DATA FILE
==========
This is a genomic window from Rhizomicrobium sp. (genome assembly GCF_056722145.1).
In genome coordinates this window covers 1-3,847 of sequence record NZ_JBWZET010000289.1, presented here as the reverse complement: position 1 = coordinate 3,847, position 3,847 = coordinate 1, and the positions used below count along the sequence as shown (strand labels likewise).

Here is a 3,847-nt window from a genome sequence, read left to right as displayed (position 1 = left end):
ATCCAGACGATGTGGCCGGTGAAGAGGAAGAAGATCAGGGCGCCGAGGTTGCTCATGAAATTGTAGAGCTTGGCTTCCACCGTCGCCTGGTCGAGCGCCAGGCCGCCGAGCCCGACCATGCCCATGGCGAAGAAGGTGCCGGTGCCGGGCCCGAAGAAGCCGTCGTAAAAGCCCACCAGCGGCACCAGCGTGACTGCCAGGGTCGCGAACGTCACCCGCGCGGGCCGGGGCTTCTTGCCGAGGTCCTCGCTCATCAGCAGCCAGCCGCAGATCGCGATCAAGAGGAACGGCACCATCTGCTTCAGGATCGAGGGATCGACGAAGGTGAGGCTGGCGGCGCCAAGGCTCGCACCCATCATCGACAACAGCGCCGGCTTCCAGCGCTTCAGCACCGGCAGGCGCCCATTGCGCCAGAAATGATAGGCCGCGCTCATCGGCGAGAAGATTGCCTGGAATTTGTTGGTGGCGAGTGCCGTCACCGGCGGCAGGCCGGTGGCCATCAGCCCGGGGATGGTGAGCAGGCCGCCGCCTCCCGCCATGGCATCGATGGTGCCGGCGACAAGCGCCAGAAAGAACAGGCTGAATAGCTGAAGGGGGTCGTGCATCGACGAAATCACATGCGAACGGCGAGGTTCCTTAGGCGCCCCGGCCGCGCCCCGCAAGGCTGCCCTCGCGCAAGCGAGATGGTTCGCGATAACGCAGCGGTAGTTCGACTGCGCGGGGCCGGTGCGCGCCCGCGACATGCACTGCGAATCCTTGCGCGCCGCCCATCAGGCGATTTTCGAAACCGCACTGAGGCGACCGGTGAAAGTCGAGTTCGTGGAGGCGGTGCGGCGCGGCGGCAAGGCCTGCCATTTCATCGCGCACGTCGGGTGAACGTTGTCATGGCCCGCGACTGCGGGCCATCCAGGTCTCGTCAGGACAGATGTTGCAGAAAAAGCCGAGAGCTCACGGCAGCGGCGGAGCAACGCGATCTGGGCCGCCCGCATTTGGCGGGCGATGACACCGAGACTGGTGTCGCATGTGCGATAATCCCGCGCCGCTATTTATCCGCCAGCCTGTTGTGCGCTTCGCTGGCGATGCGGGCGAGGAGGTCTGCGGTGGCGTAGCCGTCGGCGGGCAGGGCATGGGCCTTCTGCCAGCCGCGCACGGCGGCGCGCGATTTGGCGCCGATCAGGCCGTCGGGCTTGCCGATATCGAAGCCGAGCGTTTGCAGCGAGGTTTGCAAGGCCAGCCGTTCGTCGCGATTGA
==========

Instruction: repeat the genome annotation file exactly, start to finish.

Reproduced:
This is a genomic window from Rhizomicrobium sp. (genome assembly GCF_056722145.1).
In genome coordinates this window covers 1-3,847 of sequence record NZ_JBWZET010000289.1, presented here as the reverse complement: position 1 = coordinate 3,847, position 3,847 = coordinate 1, and the positions used below count along the sequence as shown (strand labels likewise).

Here is a 3,847-nt window from a genome sequence, read left to right as displayed (position 1 = left end):
ATCCAGACGATGTGGCCGGTGAAGAGGAAGAAGATCAGGGCGCCGAGGTTGCTCATGAAATTGTAGAGCTTGGCTTCCACCGTCGCCTGGTCGAGCGCCAGGCCGCCGAGCCCGACCATGCCCATGGCGAAGAAGGTGCCGGTGCCGGGCCCGAAGAAGCCGTCGTAAAAGCCCACCAGCGGCACCAGCGTGACTGCCAGGGTCGCGAACGTCACCCGCGCGGGCCGGGGCTTCTTGCCGAGGTCCTCGCTCATCAGCAGCCAGCCGCAGATCGCGATCAAGAGGAACGGCACCATCTGCTTCAGGATCGAGGGATCGACGAAGGTGAGGCTGGCGGCGCCAAGGCTCGCACCCATCATCGACAACAGCGCCGGCTTCCAGCGCTTCAGCACCGGCAGGCGCCCATTGCGCCAGAAATGATAGGCCGCGCTCATCGGCGAGAAGATTGCCTGGAATTTGTTGGTGGCGAGTGCCGTCACCGGCGGCAGGCCGGTGGCCATCAGCCCGGGGATGGTGAGCAGGCCGCCGCCTCCCGCCATGGCATCGATGGTGCCGGCGACAAGCGCCAGAAAGAACAGGCTGAATAGCTGAAGGGGGTCGTGCATCGACGAAATCACATGCGAACGGCGAGGTTCCTTAGGCGCCCCGGCCGCGCCCCGCAAGGCTGCCCTCGCGCAAGCGAGATGGTTCGCGATAACGCAGCGGTAGTTCGACTGCGCGGGGCCGGTGCGCGCCCGCGACATGCACTGCGAATCCTTGCGCGCCGCCCATCAGGCGATTTTCGAAACCGCACTGAGGCGACCGGTGAAAGTCGAGTTCGTGGAGGCGGTGCGGCGCGGCGGCAAGGCCTGCCATTTCATCGCGCACGTCGGGTGAACGTTGTCATGGCCCGCGACTGCGGGCCATCCAGGTCTCGTCAGGACAGATGTTGCAGAAAAAGCCGAGAGCTCACGGCAGCGGCGGAGCAACGCGATCTGGGCCGCCCGCATTTGGCGGGCGATGACACCGAGACTGGTGTCGCATGTGCGATAATCCCGCGCCGCTATTTATCCGCCAGCCTGTTGTGCGCTTCGCTGGCGATGCGGGCGAGGAGGTCTGCGGTGGCGTAGCCGTCGGCGGGCAGGGCATGGGCCTTCTGCCAGCCGCGCACGGCGGCGCGCGATTTGGCGCCGATCAGGCCGTCGGGCTTGCCGATATCGAAGCCGAGCGTTTGCAGCGAGGTTTGCAAGGCCAGCCGTTCGTCGCGATTGA